What is a Plot Twist that’s Replaced by a Second Plot Twist?
How to write a plot twist, times two
A successful double twist makes us say “okay you got me” then later realize the first twist was set-up for the second twist – it’s really hard to execute. We’ve only seen a handful of great double twists in cinema history. Here are a couple.
At its core, Primal Fear is a legal drama about protecting an innocent man. The story follows lawyer Martin Vail (Richard Gere) as he attempts to help altar boy Aaron Stampler (Edward Norton) beat a murder charge. The whole story is predicated on us empathizing with Stampler’s innocence – until it isn’t.
First twist: halfway through, we learn that Stampler is diagnosed with multiple personality disorder. As such, we suspect that Stampler did actually murder the Archbishop. Now here’s the second twist.
Second twist: in the end, we learn that Stampler’s innocent personality was a facade; it never really existed. He was a construct created by Stampler to get an insanity plea.
Fool me once, shame on you. Fool me twice, shame on me. Kudos to writer William Diehl for executing such a good twist.
The Usual Suspects may seem like a standard police vs. criminals story at first glance, but it’s much more complex than that. The mystery identity of a notorious gangster named Keyser Soze is at the heart of The Usual Suspects – and his pursuit is central to the plot.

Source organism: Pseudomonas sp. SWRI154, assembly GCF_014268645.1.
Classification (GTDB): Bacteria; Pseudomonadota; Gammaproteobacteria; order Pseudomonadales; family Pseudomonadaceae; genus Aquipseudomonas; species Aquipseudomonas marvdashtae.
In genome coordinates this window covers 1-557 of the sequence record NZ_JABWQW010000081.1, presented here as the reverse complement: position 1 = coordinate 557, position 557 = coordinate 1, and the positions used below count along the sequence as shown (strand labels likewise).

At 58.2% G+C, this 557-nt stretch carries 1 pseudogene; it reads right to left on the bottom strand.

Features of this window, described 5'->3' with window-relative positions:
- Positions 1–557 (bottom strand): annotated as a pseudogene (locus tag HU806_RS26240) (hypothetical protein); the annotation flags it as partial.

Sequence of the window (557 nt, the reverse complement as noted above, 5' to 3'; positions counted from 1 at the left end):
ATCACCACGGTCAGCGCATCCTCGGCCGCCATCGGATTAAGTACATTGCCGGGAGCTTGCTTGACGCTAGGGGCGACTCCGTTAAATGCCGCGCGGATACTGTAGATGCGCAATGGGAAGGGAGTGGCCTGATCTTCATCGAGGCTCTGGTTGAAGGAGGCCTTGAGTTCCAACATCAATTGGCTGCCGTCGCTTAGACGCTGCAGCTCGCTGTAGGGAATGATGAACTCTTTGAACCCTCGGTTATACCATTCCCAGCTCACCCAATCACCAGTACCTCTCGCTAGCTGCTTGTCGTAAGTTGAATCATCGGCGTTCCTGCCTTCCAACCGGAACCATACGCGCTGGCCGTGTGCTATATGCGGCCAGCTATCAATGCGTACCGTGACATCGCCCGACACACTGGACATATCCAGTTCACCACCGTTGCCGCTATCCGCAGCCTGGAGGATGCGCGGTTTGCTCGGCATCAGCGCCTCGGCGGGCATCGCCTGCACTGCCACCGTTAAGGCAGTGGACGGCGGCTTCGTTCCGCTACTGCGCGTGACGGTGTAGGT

The first twist: In the end, we’re led to believe that Keaton (Gabriel Byrne) – who was integral to the plot – could have been Keyser Soze.
And that’s a big twist. Keaton being Keyser Soze recontextualizes the entire story and shifts its perspective.
But wait, something doesn’t add up. Keaton couldn’t be Keyser Soze, could he?
The second twist: we learn Verbal (Kevin Spacey) fabricated the entire story by picking out details from Agent Kujan’s (Chazz Palminteri) office. Verbal is the true Keyser Soze.
The ending of The Usual Suspects is widely considered one of the greatest endings of all-time. If you’re thinking about double plot twist ideas for your story, make sure everything adds up in the end like in The Usual Suspects.
Best Plot Twist Movies of All Time
Now that we’ve defined what a plot twist is with some iconic examples, let’s move on to the best plot twist movies of all time. In our next article, we rank the best plot twist movies by three criteria: twist quality, twist originality, and film quality. Can you guess which classic film took the top honor?